Splendid, spirited actress though she is, Jan Maxwell can't overcome the fatigue factor in the Art-vs.-Authority arguments advanced by Howard Barker in his 1986 didacto-drama, "Scenes From an Execution," playing a rep sked in the Potomac Theater Project's summer fest.
Splendid, spirited actress though she is, Jan Maxwell can’t overcome the fatigue factor in the Art-vs.-Authority arguments advanced by Howard Barker in his 1986 didacto-drama, “Scenes From an Execution,” playing a rep sked in the Potomac Theater Project’s summer fest. But once the bad guys come out to play in the second act, Maxwell has more reason to tear into her meaty role as Galactia, an earthy, free-thinking Renaissance painter who takes on the Venetian power structure over the controversial anti-war message in her commemorative painting of the Battle of Lepanto.
Lepanto was an epic naval battle in which the Venetian forces scored a decisive victory over the Ottoman fleet in 1571. The oily doge of Venice (given his slippery due by Alex Draper) has commissioned Galactia to produce a 1,000-foot canvas to commemorate the event. This heroic painting would not only celebrate the triumph of the Venetian city-state, but exalt the doge’s brother, the fastidious little admiral of the fleet, in Robert Zukerman’s mincing perf.
But Galactia is a stickler for truth, and as Maxwell makes abundantly clear in her ballsy performance, while she respects the power of her political patron, she can’t help herself from deviating from his instructions. Against the advice of both her daughters and even influential art critic Rivera (the imposing and beautifully costumed Patricia Buckley), her battle scene becomes a monstrous vision of the pain, suffering and utter futility of wars for the men who fight them.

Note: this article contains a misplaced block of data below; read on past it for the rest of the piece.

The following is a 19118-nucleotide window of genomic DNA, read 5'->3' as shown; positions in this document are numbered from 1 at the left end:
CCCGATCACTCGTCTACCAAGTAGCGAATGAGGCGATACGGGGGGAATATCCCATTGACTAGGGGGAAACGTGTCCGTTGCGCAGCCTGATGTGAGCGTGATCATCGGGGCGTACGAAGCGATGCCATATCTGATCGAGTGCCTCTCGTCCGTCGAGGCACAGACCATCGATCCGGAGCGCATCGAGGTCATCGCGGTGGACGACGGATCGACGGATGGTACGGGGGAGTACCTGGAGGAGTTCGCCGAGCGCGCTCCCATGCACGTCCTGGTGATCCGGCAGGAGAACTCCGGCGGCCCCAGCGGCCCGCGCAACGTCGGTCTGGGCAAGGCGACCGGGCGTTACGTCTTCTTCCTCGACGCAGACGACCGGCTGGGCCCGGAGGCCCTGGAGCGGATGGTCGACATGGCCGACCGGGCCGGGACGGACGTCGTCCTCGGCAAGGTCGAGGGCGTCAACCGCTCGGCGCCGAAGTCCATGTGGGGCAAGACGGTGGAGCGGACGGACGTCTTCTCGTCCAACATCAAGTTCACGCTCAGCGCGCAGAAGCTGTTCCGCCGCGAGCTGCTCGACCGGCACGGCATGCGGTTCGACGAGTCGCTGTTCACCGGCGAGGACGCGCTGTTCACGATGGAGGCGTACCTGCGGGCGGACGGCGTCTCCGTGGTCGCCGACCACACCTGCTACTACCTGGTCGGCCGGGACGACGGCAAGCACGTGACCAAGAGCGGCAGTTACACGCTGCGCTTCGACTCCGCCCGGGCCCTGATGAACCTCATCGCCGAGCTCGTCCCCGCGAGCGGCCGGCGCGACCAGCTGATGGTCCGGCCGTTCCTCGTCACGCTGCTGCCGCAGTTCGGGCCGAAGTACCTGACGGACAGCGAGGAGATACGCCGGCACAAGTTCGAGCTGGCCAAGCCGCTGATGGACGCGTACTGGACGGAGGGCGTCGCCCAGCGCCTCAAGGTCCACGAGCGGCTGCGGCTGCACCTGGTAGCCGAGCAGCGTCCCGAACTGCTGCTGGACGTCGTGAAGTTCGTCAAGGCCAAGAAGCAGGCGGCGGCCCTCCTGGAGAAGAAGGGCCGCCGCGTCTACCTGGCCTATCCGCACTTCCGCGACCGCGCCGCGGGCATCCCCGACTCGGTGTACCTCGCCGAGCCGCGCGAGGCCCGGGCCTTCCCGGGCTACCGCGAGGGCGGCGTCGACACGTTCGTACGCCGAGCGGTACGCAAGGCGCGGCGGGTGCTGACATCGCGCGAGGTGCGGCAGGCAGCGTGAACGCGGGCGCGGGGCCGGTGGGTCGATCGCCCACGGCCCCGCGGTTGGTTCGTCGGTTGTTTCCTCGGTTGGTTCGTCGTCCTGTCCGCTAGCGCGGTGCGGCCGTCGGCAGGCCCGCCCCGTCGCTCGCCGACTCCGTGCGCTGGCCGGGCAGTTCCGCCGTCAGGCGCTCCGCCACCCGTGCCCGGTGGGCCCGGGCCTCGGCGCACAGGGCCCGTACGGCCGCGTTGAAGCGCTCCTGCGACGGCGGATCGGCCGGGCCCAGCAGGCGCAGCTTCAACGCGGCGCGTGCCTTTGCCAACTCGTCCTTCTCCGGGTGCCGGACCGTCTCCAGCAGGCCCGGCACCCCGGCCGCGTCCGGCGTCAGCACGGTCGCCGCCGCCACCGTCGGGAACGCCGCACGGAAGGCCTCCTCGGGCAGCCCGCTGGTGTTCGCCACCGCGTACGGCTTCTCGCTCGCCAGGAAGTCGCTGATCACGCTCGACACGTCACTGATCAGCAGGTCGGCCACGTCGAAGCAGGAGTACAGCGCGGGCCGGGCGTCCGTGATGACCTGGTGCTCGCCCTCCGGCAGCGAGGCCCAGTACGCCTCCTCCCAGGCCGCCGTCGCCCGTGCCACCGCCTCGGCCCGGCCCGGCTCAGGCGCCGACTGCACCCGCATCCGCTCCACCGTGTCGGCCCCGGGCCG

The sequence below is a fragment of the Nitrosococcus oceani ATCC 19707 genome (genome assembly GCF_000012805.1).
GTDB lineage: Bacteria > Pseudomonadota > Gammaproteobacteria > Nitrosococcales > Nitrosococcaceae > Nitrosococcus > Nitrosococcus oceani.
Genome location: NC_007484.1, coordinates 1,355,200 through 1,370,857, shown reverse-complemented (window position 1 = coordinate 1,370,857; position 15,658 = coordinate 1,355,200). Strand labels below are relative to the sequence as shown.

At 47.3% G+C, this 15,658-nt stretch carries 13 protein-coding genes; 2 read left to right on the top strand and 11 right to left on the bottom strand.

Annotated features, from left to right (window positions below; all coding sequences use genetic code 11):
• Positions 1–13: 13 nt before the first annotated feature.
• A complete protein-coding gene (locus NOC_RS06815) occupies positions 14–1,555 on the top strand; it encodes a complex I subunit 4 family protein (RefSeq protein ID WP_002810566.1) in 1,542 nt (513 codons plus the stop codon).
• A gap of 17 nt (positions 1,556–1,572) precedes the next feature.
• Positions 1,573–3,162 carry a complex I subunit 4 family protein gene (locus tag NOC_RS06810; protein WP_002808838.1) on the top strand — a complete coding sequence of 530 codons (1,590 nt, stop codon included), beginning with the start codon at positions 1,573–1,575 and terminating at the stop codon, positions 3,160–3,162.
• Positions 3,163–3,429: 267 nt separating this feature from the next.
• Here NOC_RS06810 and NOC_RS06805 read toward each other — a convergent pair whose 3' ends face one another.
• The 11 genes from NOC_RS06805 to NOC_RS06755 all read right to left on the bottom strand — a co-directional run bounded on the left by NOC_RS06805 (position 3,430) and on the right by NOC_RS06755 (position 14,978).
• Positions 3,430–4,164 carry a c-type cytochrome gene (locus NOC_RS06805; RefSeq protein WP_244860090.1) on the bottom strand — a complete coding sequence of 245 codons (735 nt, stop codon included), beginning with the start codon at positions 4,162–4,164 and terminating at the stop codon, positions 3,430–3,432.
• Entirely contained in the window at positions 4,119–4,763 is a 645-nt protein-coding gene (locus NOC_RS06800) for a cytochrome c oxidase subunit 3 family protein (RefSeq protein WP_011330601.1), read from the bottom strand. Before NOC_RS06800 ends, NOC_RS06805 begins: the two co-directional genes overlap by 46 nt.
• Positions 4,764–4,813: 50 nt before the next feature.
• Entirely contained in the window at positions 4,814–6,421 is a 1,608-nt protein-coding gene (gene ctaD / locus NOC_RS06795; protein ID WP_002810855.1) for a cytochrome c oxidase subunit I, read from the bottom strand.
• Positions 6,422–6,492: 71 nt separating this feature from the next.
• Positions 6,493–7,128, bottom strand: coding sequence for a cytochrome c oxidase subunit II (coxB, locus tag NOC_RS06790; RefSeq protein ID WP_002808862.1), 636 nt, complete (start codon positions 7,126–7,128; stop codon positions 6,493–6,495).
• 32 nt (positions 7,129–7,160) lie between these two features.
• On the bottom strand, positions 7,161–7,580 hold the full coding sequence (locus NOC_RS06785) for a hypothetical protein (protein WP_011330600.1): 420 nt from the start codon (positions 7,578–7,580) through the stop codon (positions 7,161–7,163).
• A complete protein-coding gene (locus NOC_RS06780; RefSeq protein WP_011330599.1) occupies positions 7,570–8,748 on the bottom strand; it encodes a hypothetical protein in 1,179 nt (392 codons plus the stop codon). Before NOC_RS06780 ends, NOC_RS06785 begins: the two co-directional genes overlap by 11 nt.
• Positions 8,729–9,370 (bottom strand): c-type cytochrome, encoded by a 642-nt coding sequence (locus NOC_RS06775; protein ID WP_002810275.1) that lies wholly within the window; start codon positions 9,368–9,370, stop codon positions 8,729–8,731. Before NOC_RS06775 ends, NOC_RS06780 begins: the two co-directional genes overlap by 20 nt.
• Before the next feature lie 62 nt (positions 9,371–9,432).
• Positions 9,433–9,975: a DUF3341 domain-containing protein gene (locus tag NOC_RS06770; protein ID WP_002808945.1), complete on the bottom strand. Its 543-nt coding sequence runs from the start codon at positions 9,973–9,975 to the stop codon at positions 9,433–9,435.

And therein lies the conflict. If Galactia persists, she will land in prison for treason. If she panders to her church and state funding sources by betraying her own artistic principles, she will doom herself to another kind of prison.
But watching an artist wrestle with her muse is not as sexy as watching her wrestle with her naked lover, so Barker compromises his own principles just a tad, by setting up a conventional conflict of the flesh between Galactia and Carpeta (David Barlow), a lesser artist of religious drivel and a poor excuse for a lover. And while a more compelling thesp might have given Maxwell better support in these carnal exercises, their scenes play like the dramatic contrivances they are.
No matter what’s going on, Maxwell keeps her head high, but her perf peaks in focus and intensity whenever Galactia is mating with her art work — at which point she becomes a dervish of creative energy, cannibalizing her models and stunning her viewers into weak-kneed awe.
Helming for the Potomac Theater Project, of which he is one of three artistic directors, Richard Romagnoli recovers himself in the play’s second act. Making full use of Mark Evancho’s expressionistic set and Laura Eckelman’s modest, but effectively sinister lighting design, helmer allows Galactia’s political foils more play space to fling their toys around.
Draper’s unctuous doge and the suave Cardinal Ostensible played with humorous self-awareness by Timothy Deenihan love it when Barker goes for their throats. This he does in late-blooming, but powerful scenes in which the playwright’s scorn for the hypocrisy of church and state as patrons of the arts seems to know no bounds. War may be hell, but for real savagery, Barker will always go for political satire.